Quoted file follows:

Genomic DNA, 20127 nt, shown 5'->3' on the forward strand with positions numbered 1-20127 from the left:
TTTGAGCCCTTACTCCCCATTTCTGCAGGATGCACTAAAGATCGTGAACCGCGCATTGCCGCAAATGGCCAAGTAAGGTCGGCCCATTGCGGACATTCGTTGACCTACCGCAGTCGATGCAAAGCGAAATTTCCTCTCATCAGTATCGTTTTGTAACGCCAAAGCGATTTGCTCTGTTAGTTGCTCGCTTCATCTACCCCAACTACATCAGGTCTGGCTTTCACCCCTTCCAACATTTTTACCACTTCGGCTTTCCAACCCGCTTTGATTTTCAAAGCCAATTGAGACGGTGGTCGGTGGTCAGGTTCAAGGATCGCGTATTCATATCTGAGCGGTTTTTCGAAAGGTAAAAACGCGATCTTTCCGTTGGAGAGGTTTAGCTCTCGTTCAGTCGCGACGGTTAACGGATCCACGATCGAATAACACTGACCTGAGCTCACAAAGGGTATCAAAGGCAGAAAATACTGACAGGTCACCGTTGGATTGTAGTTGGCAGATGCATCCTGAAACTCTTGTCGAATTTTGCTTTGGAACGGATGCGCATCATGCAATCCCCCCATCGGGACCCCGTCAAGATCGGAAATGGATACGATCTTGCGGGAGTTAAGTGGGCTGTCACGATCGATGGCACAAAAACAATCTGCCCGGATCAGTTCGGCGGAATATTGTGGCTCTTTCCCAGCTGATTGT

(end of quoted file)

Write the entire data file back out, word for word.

Genomic DNA, 20127 nt, shown 5'->3' on the forward strand with positions numbered 1-20127 from the left:
TTTGAGCCCTTACTCCCCATTTCTGCAGGATGCACTAAAGATCGTGAACCGCGCATTGCCGCAAATGGCCAAGTAAGGTCGGCCCATTGCGGACATTCGTTGACCTACCGCAGTCGATGCAAAGCGAAATTTCCTCTCATCAGTATCGTTTTGTAACGCCAAAGCGATTTGCTCTGTTAGTTGCTCGCTTCATCTACCCCAACTACATCAGGTCTGGCTTTCACCCCTTCCAACATTTTTACCACTTCGGCTTTCCAACCCGCTTTGATTTTCAAAGCCAATTGAGACGGTGGTCGGTGGTCAGGTTCAAGGATCGCGTATTCATATCTGAGCGGTTTTTCGAAAGGTAAAAACGCGATCTTTCCGTTGGAGAGGTTTAGCTCTCGTTCAGTCGCGACGGTTAACGGATCCACGATCGAATAACACTGACCTGAGCTCACAAAGGGTATCAAAGGCAGAAAATACTGACAGGTCACCGTTGGATTGTAGTTGGCAGATGCATCCTGAAACTCTTGTCGAATTTTGCTTTGGAACGGATGCGCATCATGCAATCCCCCCATCGGGACCCCGTCAAGATCGGAAATGGATACGATCTTGCGGGAGTTAAGTGGGCTGTCACGATCGATGGCACAAAAACAATCTGCCCGGATCAGTTCGGCGGAATATTGTGGCTCTTTCCCAGCTGATTGT